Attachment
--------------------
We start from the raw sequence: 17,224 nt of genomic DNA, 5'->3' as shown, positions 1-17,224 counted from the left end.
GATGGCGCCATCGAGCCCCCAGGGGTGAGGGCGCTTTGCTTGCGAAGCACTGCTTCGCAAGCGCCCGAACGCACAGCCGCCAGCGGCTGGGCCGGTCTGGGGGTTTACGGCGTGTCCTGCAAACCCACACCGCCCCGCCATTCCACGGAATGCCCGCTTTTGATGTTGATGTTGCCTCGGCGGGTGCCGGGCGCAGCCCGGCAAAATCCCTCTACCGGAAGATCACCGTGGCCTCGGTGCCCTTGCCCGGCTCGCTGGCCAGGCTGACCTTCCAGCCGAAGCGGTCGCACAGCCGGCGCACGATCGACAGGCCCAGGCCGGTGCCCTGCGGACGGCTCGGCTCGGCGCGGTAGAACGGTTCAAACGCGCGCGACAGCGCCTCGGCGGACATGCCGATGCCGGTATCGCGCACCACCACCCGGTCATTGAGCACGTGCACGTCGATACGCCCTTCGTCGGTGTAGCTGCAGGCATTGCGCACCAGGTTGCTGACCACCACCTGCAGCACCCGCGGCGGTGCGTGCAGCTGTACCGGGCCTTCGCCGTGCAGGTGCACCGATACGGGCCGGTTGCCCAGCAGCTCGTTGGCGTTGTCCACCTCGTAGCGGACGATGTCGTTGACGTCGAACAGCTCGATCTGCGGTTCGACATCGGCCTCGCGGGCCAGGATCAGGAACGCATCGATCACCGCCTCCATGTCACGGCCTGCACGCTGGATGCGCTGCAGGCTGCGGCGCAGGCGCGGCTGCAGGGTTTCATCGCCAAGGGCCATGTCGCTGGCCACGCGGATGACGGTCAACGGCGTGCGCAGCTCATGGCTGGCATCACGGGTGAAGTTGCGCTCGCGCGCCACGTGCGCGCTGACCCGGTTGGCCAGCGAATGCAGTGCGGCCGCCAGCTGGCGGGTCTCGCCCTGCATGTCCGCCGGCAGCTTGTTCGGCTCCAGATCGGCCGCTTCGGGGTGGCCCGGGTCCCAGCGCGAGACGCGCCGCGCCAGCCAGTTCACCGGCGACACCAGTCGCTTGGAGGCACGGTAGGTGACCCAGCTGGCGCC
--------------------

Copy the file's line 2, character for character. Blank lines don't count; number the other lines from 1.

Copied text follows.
GATGGCGCCATCGAGCCCCCAGGGGTGAGGGCGCTTTGCTTGCGAAGCACTGCTTCGCAAGCGCCCGAACGCACAGCCGCCAGCGGCTGGGCCGGTCTGGGGGTTTACGGCGTGTCCTGCAAACCCACACCGCCCCGCCATTCCACGGAATGCCCGCTTTTGATGTTGATGTTGCCTCGGCGGGTGCCGGGCGCAGCCCGGCAAAATCCCTCTACCGGAAGATCACCGTGGCCTCGGTGCCCTTGCCCGGCTCGCTGGCCAGGCTGACCTTCCAGCCGAAGCGGTCGCACAGCCGGCGCACGATCGACAGGCCCAGGCCGGTGCCCTGCGGACGGCTCGGCTCGGCGCGGTAGAACGGTTCAAACGCGCGCGACAGCGCCTCGGCGGACATGCCGATGCCGGTATCGCGCACCACCACCCGGTCATTGAGCACGTGCACGTCGATACGCCCTTCGTCGGTGTAGCTGCAGGCATTGCGCACCAGGTTGCTGACCACCACCTGCAGCACCCGCGGCGGTGCGTGCAGCTGTACCGGGCCTTCGCCGTGCAGGTGCACCGATACGGGCCGGTTGCCCAGCAGCTCGTTGGCGTTGTCCACCTCGTAGCGGACGATGTCGTTGACGTCGAACAGCTCGATCTGCGGTTCGACATCGGCCTCGCGGGCCAGGATCAGGAACGCATCGATCACCGCCTCCATGTCACGGCCTGCACGCTGGATGCGCTGCAGGCTGCGGCGCAGGCGCGGCTGCAGGGTTTCATCGCCAAGGGCCATGTCGCTGGCCACGCGGATGACGGTCAACGGCGTGCGCAGCTCATGGCTGGCATCACGGGTGAAGTTGCGCTCGCGCGCCACGTGCGCGCTGACCCGGTTGGCCAGCGAATGCAGTGCGGCCGCCAGCTGGCGGGTCTCGCCCTGCATGTCCGCCGGCAGCTTGTTCGGCTCCAGATCGGCCGCTTCGGGGTGGCCCGGGTCCCAGCGCGAGACGCGCCGCGCCAGCCAGTTCACCGGCGACACCAGTCGCTTGGAGGCACGGTAGGTGACCCAGCTGGCGCC